Titus Merriman appeared in two censuses from the era before family members were listed by name. Here is a summary of counts and family members for those years:
As above, the discrepancies are marked with asterisks. There is an extra woman in 1839 and an extra man in 1840. There is also an extra boy in 1839. Titus and Hannah were too young to have had adult children in 1839 and 1840, so the extra adults must have been other family members. Was the extra young male in 1839 another child who died young?
All of Titus Merriman’s land dealings were in Concession 2, Lot 28. In other words, in East Colborne. He received the southern half of the Lot from Jacob Loomis in 1832, and sold bits and pieces of it to various people over the next 14 years, the biggest chunks to his brother James. Joseph Abbott Keeler, Reuben Scott, and George Stephens all purchased lots in 1832. Other purchases were by James M. Merriman in 1833, Reuben Scott in 1834, Eliza Chapin in 1839, James M. Merriman in 1846, and John M. Grover in 1846.
Caroline Merriman, child number six, was born in Canada, presumably Colborne, in about 1809. There is no other information about her.
The last of Joel Merriman’s children was James Monroe Merriman (1810-1877), who, like his brothers Hiram and Titus, remained in Colborne until his death (of Bright’s disease, which appears to be an old name for chronic renal failure). He ran a saw mill in the 1840’s and into the 1850’s, but all references after 1857 listed him as a customs collector. I wonder how popular that made him….
James M. Merriman’s land purchases in the vicinity of Colborne were as follows:
1833: Purchased Reid Lot 197 from his brother Titus. This was on the southwest corner of the junction of Furnace Road and Mill Street. Furnace Road is now Parliament Street and Mill Street no longer exists. It was a road that ran east-west between Durham Street and Furnace Road about 150 m north of the Kingston Highway (King Street).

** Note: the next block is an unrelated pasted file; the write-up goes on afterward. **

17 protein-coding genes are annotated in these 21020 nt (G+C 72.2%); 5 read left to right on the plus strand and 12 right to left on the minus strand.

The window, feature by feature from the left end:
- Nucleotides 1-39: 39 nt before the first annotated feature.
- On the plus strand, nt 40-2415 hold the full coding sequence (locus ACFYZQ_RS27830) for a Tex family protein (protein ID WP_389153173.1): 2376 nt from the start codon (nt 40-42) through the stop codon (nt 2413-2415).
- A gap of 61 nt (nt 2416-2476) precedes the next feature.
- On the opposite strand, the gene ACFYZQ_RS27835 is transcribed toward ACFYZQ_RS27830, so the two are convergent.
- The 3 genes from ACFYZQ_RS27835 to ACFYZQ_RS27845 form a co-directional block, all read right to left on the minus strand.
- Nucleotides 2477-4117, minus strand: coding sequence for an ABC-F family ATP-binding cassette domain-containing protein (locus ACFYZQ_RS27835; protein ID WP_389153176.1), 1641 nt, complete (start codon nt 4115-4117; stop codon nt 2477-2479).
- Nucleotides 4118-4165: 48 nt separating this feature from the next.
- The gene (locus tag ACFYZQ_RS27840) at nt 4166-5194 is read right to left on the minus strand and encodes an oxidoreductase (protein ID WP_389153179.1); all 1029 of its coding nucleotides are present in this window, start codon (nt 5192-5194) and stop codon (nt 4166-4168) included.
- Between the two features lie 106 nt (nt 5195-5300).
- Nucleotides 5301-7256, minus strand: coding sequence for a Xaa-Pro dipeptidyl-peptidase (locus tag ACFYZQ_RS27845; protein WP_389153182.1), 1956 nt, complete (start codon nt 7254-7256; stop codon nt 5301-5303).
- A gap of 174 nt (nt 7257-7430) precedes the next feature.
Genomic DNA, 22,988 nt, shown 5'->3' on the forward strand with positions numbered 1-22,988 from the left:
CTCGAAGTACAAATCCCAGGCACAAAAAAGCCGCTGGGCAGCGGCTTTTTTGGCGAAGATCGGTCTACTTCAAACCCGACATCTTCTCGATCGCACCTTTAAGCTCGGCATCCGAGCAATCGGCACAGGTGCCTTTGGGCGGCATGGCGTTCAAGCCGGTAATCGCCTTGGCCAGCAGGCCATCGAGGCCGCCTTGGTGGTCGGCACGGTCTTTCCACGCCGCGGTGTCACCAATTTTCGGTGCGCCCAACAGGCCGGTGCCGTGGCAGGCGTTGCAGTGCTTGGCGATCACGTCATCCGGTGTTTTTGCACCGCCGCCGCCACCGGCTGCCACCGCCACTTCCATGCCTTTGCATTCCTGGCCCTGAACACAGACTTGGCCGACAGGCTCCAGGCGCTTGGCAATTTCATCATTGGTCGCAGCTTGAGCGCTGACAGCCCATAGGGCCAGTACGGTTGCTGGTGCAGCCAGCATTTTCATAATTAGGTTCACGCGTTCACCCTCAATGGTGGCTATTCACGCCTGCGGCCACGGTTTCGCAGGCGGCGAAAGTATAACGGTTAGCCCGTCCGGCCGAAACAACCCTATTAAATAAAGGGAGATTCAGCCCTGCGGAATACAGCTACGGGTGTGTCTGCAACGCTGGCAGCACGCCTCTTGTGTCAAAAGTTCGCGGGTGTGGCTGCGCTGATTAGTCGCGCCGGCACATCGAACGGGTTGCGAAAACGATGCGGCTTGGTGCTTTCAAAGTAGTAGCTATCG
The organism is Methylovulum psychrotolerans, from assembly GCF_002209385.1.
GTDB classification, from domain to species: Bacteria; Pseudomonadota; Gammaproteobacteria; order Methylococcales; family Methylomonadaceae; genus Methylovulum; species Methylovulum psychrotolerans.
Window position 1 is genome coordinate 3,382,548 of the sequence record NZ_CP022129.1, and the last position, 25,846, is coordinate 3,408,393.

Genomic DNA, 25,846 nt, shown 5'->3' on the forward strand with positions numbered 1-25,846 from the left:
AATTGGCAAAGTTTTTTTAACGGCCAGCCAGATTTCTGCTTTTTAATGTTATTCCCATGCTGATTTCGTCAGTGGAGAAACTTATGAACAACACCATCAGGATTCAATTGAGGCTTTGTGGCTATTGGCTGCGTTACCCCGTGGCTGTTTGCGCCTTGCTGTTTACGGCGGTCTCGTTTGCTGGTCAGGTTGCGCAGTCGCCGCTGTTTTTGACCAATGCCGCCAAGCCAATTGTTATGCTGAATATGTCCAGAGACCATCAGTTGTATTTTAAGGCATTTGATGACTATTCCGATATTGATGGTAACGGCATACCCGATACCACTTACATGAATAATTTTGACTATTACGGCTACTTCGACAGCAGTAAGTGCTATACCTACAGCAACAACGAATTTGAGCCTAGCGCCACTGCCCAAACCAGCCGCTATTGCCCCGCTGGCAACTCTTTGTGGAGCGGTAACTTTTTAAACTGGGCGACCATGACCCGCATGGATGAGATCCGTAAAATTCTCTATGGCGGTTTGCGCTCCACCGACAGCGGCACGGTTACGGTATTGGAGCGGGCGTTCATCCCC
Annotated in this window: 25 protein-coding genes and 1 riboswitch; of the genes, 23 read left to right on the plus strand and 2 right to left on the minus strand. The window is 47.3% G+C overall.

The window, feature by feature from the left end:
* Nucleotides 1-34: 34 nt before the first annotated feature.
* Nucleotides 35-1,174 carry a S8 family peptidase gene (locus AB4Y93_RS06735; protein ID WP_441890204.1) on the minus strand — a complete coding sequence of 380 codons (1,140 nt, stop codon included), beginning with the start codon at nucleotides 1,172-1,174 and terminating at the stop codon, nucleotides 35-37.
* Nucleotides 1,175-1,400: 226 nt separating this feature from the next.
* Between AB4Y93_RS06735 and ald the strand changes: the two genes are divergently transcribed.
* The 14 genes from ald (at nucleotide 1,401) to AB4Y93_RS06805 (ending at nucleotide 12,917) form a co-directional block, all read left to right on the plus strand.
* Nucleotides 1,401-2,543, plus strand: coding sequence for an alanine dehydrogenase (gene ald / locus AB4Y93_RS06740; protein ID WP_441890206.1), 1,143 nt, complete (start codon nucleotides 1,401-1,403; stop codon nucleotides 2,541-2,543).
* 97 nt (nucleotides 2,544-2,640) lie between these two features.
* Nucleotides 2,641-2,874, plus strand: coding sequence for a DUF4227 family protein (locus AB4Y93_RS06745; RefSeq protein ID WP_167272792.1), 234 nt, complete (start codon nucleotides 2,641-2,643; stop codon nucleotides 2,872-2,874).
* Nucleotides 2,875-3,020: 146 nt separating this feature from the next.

1846: Purchased Reid Lot 190 from his brother Titus. This was most of the property in Concession 2, Lot 28 west of Furnace Road and north of Mill Street, running north about 200 m. There was a saw mill located on this property. It was called the “Merriman Saw Mill Lot” when James bought it from TItus, but on the 1862 Reid map it is referred to as a grist mill. John M. Grover appears to have been involved in the ownership of this property in some way that is unclear, but it was clearly in the hands of James Merriman by 1850. This property was sold by Robert Lawrence in 1875, though there is no record of its transfer from Merriman to Lawrence. Robert Lawrence was a miller in Colborne in 1871, but he must have arrived after the 1871 census was taken.
1852: Purchased Reid Lot 215 and Reid Block K from Peleg Wood. This is across the highway from the entrance to Furnace Road/Parliament Street. Lot 215 was sold to Bradford Patterson four months later, but Patterson apparently defaulted on his mortgage and Merriman again owned the property by 1854. Lot 215 and Block K were sold to Isaac P. Powers in 1864.